The papal visit will be a welcome boost to the beleaguered Roman Catholic community. Sudanese Catholics have faced increasing harassment, severe restrictions on pastoral work and church agencies, and government seizure of schools and other church property since Sudan's Islamic fundamentalist government seized power in June 1989 and officially imposed Islamic law in 1991 (NCR, Nov. 6, 1992).

Christians and followers of African traditional religions, most of them blacks from Sudan's southern region, together constitute about 30 percent of Sudan's people. During an earlier African trip last February, the pope appealed for tolerance between Christians and Muslims on the continent. But Islamic restrictions on non-Muslim religions have steadily risen in the Sudan.

Early in 1992, government security officials seized a pastoral letter by Sudan's Catholic bishops protesting the persecution of non-Muslims. Starting in late November, according to the Rome-based Comboni Fathers, a law now bars stores from opening if "the name of the store does not reflect the [Islamic] faith, the history and the cultural tradition of the country."

During an October ad limina visit to Rome by Sudan's bishops, the Holy See publicly condemned growing civil-rights abuses and denial of religious freedoms by the Sudanese authorities, citing specific acts of discrimination against that nation's Catholic minority and other non-Muslims. Several Sudanese bishops have launched an effort to persuade Western governments to back direct U.N. intervention in southern Sudan to halt human-rights abuses and ensure delivery of food aid.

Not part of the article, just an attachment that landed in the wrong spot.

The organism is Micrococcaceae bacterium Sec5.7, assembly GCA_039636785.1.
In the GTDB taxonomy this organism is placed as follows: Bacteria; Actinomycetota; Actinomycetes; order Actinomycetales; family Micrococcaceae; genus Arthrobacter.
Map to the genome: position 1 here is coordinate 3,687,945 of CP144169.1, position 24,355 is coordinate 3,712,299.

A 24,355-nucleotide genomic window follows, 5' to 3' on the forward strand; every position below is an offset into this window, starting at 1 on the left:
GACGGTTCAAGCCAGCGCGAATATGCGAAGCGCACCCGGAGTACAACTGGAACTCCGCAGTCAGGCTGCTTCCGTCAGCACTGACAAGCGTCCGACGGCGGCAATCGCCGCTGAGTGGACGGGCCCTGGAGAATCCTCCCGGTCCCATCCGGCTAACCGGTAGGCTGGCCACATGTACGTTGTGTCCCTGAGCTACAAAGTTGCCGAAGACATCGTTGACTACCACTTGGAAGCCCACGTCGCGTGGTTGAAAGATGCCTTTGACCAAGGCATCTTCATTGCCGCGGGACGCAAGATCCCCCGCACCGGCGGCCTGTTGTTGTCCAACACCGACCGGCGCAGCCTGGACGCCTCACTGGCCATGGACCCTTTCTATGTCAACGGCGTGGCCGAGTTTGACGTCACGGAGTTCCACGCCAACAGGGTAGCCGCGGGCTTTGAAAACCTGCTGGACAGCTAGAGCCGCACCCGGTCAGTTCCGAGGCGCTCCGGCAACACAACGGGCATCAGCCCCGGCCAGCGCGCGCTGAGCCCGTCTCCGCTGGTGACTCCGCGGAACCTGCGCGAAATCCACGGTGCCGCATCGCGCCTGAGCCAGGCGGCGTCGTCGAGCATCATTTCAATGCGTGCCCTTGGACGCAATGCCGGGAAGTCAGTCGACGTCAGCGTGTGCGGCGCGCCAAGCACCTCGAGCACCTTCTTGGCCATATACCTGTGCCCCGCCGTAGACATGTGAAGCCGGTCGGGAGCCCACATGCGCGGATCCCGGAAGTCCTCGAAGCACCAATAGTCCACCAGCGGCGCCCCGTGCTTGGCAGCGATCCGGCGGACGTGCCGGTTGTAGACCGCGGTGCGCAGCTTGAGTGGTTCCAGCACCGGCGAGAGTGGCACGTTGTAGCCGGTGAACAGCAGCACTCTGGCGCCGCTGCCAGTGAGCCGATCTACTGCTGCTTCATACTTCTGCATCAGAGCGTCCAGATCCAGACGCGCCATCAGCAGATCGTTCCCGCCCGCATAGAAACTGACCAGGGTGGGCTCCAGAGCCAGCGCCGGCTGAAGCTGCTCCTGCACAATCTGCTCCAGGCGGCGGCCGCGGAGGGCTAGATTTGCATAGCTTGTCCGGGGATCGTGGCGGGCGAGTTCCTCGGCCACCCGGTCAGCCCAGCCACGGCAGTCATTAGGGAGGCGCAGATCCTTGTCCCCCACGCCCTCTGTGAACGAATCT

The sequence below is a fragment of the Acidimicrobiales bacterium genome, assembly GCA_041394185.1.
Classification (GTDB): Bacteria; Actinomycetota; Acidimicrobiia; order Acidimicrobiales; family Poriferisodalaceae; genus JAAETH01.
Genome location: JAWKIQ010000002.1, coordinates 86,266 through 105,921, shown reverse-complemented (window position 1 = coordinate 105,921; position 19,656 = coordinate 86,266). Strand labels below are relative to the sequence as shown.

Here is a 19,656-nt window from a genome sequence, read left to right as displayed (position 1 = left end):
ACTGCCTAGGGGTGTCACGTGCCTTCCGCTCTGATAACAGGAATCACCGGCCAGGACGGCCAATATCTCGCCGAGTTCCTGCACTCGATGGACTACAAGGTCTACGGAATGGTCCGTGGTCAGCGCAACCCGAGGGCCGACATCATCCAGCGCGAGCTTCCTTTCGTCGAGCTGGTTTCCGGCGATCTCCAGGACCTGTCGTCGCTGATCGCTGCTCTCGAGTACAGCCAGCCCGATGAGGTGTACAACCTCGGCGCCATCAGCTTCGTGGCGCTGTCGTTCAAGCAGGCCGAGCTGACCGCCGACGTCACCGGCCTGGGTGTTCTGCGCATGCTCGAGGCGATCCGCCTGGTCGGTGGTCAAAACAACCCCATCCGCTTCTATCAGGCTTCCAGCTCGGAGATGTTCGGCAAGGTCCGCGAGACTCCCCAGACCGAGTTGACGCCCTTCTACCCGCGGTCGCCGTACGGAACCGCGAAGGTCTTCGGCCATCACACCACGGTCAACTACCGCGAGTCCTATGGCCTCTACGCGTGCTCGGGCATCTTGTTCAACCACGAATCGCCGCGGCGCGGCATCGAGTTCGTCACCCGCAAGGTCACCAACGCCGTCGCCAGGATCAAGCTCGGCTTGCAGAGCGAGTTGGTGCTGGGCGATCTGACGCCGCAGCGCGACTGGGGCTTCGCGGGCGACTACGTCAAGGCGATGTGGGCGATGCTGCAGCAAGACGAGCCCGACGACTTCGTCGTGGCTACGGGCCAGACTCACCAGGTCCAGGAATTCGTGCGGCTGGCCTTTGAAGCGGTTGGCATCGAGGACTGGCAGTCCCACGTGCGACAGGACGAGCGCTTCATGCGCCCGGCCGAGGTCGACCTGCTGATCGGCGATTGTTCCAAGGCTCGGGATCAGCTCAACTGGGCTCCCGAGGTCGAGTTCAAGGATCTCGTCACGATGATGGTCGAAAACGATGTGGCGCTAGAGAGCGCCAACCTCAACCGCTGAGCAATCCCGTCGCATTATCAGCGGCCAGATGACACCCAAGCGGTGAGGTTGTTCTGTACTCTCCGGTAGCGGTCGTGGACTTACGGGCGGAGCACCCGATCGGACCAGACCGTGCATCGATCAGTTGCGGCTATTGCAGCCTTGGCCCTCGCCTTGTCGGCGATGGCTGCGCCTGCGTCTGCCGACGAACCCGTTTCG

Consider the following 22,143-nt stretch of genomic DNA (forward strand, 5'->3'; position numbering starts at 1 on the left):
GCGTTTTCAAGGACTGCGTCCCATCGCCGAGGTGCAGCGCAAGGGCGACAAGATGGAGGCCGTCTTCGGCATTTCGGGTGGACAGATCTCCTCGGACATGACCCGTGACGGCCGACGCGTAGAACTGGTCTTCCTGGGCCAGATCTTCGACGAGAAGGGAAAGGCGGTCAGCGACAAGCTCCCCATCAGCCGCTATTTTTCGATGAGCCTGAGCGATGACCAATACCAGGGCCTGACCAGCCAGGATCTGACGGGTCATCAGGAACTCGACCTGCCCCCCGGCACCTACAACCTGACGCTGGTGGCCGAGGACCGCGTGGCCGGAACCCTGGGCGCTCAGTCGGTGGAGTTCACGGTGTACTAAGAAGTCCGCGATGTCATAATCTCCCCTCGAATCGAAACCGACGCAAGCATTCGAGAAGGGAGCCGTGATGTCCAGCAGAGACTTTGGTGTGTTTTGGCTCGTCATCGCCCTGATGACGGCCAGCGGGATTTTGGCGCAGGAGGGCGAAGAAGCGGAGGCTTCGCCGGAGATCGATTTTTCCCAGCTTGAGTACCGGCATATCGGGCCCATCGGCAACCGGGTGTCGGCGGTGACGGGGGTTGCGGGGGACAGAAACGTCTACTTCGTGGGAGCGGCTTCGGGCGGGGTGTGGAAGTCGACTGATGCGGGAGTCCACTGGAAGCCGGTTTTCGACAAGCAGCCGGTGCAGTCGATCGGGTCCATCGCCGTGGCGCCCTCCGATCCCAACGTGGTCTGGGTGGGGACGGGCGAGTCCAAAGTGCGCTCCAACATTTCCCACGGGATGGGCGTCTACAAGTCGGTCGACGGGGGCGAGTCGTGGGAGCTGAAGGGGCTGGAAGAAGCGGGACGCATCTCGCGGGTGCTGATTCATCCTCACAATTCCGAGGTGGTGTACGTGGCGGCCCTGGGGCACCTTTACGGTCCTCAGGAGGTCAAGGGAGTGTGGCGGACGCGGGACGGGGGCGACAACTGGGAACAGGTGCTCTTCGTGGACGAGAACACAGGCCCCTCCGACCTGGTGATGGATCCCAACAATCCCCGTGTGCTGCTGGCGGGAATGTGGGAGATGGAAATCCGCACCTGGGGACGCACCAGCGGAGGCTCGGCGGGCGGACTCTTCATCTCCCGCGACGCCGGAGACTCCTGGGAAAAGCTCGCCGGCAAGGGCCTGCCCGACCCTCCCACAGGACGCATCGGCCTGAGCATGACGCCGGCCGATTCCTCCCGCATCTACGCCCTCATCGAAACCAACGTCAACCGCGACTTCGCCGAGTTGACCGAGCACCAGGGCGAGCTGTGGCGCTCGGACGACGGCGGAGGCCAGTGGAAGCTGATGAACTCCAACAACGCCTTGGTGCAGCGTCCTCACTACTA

Africa in crisis

The pope's visit comes at a time of extensive political and economic turmoil across the African continent:

* After three years of vicious civil war, Liberia is still "disrupted and torn about by insane and fratricidal battles," the pope lamented during his Christmas Day remarks.

In late October, he condemned the deaths of five Adorers of the Blood of Christ Order "barbarically" killed by rebel troops in the Liberian capital (NCR, Nov. 13, 1992). Just before Christmas the bodies of two of them -- Sisters Barbara Ann Muttra, 69, and Mary Joel Kolmer, 58 -- were finally recovered and identified.